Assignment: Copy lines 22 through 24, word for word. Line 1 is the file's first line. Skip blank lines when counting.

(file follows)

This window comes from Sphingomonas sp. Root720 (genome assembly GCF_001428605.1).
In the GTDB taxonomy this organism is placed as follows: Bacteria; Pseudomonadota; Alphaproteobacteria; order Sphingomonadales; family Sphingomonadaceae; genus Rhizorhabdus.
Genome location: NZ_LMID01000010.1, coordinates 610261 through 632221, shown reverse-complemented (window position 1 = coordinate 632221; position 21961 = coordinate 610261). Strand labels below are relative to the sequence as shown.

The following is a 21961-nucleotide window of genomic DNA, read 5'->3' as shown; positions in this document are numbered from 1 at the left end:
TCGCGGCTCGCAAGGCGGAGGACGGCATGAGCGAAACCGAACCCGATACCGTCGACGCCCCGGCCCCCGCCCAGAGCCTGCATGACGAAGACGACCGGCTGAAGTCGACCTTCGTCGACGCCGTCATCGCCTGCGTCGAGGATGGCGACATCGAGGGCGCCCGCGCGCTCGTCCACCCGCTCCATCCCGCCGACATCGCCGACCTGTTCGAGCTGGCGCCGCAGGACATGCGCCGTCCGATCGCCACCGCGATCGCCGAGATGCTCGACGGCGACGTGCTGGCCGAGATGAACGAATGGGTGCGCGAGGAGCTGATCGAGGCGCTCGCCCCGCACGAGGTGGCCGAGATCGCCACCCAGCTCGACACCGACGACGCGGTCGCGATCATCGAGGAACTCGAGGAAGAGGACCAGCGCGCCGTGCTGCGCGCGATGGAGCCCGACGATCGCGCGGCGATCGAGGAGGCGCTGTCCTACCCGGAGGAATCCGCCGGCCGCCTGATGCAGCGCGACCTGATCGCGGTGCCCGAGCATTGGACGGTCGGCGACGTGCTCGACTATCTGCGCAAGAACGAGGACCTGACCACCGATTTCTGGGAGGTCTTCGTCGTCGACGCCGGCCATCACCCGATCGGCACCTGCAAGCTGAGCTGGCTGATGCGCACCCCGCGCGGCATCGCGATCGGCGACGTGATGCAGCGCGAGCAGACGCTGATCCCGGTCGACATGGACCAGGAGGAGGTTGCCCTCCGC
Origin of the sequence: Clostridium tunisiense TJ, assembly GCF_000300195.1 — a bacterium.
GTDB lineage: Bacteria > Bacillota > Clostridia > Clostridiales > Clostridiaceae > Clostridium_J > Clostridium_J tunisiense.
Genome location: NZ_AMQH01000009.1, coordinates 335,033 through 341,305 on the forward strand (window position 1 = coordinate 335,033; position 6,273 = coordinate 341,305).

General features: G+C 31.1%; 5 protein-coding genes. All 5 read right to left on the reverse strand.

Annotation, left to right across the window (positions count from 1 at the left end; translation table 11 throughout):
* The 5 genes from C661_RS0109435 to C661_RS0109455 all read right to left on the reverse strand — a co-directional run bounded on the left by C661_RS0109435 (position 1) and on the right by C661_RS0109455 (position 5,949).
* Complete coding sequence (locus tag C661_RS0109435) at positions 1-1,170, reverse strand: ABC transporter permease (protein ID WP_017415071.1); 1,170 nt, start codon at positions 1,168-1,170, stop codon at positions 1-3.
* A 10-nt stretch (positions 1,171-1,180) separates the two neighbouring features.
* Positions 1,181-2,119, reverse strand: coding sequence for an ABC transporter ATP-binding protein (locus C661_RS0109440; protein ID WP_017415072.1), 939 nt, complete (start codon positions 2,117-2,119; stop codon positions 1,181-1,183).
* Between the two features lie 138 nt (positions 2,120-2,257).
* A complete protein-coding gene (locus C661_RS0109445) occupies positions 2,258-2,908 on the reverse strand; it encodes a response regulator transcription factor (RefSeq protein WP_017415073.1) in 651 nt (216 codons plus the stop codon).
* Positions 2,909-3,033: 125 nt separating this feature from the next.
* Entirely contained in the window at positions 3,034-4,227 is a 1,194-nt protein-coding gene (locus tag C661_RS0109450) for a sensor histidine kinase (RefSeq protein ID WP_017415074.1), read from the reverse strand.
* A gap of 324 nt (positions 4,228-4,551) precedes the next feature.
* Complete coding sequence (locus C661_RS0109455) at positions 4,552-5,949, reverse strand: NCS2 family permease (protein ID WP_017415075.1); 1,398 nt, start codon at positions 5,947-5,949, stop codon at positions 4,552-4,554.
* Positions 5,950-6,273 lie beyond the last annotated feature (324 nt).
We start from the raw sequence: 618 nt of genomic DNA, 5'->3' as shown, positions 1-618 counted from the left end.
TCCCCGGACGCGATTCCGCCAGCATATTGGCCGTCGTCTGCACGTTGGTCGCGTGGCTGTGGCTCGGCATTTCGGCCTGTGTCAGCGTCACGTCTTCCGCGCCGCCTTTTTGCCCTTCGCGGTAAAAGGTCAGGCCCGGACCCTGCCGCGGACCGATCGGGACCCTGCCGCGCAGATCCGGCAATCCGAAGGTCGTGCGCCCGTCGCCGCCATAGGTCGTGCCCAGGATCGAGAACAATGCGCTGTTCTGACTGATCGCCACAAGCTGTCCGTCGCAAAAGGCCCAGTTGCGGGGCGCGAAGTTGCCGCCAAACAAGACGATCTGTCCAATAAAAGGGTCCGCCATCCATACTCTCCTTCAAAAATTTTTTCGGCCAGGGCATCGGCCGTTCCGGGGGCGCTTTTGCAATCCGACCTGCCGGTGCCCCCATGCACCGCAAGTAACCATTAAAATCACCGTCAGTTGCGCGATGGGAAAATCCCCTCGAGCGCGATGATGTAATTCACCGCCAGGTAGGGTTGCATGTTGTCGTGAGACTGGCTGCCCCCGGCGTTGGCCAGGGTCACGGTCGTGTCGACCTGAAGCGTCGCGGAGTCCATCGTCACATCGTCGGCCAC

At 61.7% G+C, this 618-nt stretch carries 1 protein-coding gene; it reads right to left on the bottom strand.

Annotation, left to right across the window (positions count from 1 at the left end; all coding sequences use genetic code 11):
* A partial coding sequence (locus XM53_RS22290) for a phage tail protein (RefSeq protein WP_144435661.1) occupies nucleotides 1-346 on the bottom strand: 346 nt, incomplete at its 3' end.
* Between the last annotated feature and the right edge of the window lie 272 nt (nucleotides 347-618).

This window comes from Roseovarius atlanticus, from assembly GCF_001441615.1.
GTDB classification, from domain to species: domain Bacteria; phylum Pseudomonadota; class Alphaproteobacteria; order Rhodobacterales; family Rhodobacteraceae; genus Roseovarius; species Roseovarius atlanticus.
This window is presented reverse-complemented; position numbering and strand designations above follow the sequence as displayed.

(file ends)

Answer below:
We start from the raw sequence: 618 nt of genomic DNA, 5'->3' as shown, positions 1-618 counted from the left end.
TCCCCGGACGCGATTCCGCCAGCATATTGGCCGTCGTCTGCACGTTGGTCGCGTGGCTGTGGCTCGGCATTTCGGCCTGTGTCAGCGTCACGTCTTCCGCGCCGCCTTTTTGCCCTTCGCGGTAAAAGGTCAGGCCCGGACCCTGCCGCGGACCGATCGGGACCCTGCCGCGCAGATCCGGCAATCCGAAGGTCGTGCGCCCGTCGCCGCCATAGGTCGTGCCCAGGATCGAGAACAATGCGCTGTTCTGACTGATCGCCACAAGCTGTCCGTCGCAAAAGGCCCAGTTGCGGGGCGCGAAGTTGCCGCCAAACAAGACGATCTGTCCAATAAAAGGGTCCGCCATCCATACTCTCCTTCAAAAATTTTTTCGGCCAGGGCATCGGCCGTTCCGGGGGCGCTTTTGCAATCCGACCTGCCGGTGCCCCCATGCACCGCAAGTAACCATTAAAATCACCGTCAGTTGCGCGATGGGAAAATCCCCTCGAGCGCGATGATGTAATTCACCGCCAGGTAGGGTTGCATGTTGTCGTGAGACTGGCTGCCCCCGGCGTTGGCCAGGGTCACGGTCGTGTCGACCTGAAGCGTCGCGGAGTCCATCGTCACATCGTCGGCCAC

At 61.7% G+C, this 618-nt stretch carries 1 protein-coding gene; it reads right to left on the bottom strand.